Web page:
Phase matching is performed by carefully adjusting the time delay in both paths so that the phases are equal. The delay line is the main component used for phase matching. Gain matching is performed by adjusting the gain of the distortion amplifier for optimum broad band conditions so that the amplitude of the signals is equalized. The gain of the distortion amplifier and the stability of its operation are therefore critical to the degree of distortion cancellation in the output and thus, to the linearity of the distortion amplifier. The gain monitoring of the power amplifiers that form the main amplifier is performed on-line by monitoring and comparing the gain between the input and output signals. This is relatively simple to perform since the amplified signals are usually large (many watts) for high power amplifiers and small samples sufficiently large to operate detectors are readily obtained.
Communication traffic signals are used for on-line monitoring but these signals have a large dynamic range, e.g., up to 50 dB. This is not acceptable for a distortion amplifier. In a distortion amplifier, signals consist of cancelled fundamental residue plus distortion and noise. At the input to the distortion amplifier the largest signals are approximately 1 milliwatt. During normal traffic conditions, the signals will be much smaller and may extend downward over a dynamic range of approximately 50 dB. It is difficult to sample and detect such signals and thus determine the gain of the distortion amplifier.
The present invention uses special in-band signals strictly for monitoring purposes. In the past, there has been objection to using in-band signals because injection of the signals into the amplifier can result in coupling to the output with the signals being radiated from any antenna connected to the amplifier output. Use of a high power switch to disconnect the output from the antenna is not possible for the reason that a high power very linear changeover switch is not available. In addition, such a switch would be costly and less reliable than not using a switch.
An object of the present invention is to provide a low cost monitor signal system for injecting monitor signals into an amplifier with the monitor signal components being coupled by the amplifier to the output so as to be exactly cancelled by signals of equal amplitude.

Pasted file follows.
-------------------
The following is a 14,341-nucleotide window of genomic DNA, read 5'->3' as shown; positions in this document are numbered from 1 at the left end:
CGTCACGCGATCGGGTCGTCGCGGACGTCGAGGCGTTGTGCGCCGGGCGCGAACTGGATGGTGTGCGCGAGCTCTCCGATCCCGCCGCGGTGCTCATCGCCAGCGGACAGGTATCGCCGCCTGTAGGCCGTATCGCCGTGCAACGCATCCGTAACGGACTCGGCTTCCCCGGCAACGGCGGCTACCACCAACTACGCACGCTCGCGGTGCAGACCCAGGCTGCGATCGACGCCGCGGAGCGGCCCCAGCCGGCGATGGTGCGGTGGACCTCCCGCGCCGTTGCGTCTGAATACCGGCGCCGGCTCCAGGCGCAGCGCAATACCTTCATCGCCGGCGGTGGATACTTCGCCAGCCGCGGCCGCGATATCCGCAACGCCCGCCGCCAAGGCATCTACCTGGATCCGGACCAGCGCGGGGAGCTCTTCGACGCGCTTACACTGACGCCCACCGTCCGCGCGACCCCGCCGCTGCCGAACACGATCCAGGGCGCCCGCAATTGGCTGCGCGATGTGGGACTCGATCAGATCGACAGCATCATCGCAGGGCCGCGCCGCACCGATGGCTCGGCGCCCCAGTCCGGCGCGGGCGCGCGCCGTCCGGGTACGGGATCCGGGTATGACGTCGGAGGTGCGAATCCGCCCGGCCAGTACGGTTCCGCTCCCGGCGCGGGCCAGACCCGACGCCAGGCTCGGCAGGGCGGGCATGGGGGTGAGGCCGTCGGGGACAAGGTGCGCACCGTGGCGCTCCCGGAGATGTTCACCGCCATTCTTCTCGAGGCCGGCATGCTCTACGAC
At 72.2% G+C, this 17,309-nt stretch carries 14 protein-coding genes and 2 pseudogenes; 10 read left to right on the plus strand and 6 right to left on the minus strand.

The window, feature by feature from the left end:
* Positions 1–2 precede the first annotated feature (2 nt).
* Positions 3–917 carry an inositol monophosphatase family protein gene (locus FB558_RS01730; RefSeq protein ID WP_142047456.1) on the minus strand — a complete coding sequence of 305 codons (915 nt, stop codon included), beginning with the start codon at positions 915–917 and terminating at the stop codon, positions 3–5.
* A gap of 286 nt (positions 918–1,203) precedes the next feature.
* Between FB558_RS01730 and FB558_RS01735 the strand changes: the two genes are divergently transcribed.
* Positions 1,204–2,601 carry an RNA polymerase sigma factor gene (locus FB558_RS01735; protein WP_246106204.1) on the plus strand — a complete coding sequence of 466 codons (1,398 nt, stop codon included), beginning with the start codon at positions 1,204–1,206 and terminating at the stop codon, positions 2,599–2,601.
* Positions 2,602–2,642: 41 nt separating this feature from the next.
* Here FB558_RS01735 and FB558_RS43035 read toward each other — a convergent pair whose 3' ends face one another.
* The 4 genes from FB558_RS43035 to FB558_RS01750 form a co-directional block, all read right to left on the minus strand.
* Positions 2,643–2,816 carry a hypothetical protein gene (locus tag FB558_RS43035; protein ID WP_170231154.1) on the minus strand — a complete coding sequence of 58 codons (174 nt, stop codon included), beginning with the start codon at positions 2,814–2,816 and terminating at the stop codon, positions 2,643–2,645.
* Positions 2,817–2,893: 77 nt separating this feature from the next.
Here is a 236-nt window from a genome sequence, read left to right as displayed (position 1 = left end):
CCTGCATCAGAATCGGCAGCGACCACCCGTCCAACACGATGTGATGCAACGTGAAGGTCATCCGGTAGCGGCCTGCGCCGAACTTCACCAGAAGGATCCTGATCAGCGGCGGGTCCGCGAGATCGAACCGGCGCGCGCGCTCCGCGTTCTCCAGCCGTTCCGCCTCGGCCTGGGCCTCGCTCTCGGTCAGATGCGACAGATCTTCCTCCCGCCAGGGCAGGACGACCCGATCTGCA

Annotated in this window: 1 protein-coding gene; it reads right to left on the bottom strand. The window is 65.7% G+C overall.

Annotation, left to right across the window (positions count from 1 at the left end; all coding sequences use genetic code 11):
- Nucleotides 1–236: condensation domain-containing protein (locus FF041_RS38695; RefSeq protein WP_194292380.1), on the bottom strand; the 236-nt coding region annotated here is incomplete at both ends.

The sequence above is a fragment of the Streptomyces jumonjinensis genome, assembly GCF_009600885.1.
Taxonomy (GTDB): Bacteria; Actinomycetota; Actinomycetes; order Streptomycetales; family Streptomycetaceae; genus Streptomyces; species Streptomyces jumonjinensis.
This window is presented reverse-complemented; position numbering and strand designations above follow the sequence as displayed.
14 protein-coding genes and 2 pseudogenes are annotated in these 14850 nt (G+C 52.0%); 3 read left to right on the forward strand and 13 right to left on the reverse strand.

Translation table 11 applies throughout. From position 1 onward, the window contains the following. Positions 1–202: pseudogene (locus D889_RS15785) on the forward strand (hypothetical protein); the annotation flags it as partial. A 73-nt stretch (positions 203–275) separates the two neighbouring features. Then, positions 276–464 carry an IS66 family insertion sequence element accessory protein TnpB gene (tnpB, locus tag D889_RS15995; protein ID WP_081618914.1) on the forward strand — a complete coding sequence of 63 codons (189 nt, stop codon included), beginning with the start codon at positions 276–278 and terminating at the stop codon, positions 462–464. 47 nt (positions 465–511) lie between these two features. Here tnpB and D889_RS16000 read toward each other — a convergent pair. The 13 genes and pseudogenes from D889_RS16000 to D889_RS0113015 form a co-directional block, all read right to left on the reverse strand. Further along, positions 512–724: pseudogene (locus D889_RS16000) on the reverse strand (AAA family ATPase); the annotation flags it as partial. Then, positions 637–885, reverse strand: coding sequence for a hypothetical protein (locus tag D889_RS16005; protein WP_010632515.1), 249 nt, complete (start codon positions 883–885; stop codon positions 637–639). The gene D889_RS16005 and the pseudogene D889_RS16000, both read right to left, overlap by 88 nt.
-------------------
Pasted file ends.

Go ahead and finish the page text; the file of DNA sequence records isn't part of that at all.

Another object of the present invention is to provide a monitor signal system in which monitor signals are used to measure the status of individual components of the amplifier.
It is a further object of the present invention to provide a monitor signal system in which monitor signals are useful for fault detection and isolation.
Yet another object of the present invention is to provide a monitor signal system in which monitor signals are provided for monitoring distortion amplifiers with the monitor system signals being injected at a relatively constant large amplitude so that simple RF detectors can be employed.
The above-mentioned objects of the present invention are obtained by providing a monitor signal injection system including a monitor signal generator for generating monitor signals for a feedforward amplifier and a monitor signal coupler coupled to a main amplifier in the feedforward amplifier for injecting monitor signals into the main amplifier.
In addition, the above-mentioned objects of the present invention are obtained by providing, in a feedforward cancellation amplifier, which includes an input sampling coupler for receiving input signals, a main amplifier coupled to the input sampling coupler, an output sampling coupler coupled to the main amplifier, an attenuator coupled to the output sampling coupler, a matching circuit coupled to the input sampling coupler, a first delay circuit coupled to the matching circuit, a fundamental cancelling coupler coupled between the first delay circuit and the attenuator, a second delay line coupled to the output sampling coupler, a distortion amplifier coupled to the fundamental cancelling coupler, and a distortion cancelling coupler coupled between the distortion amplifier and the second delay line for outputting power, a monitor signal injection system comprising a monitor signal generator for generating monitor signals and a monitor signal coupler coupled to the input of the main amplifier for injecting monitor signals into the main amplifier. The monitor signals are constant at relatively large amplitudes in the amplifier with a level for sampling always greater than -20 dBm. However, the level of monitor signals in the output of the feedforward amplifier is approximately - 10 dBm. This is much less than the minimum signal for the operational range of a 1 kilowatt amplifier.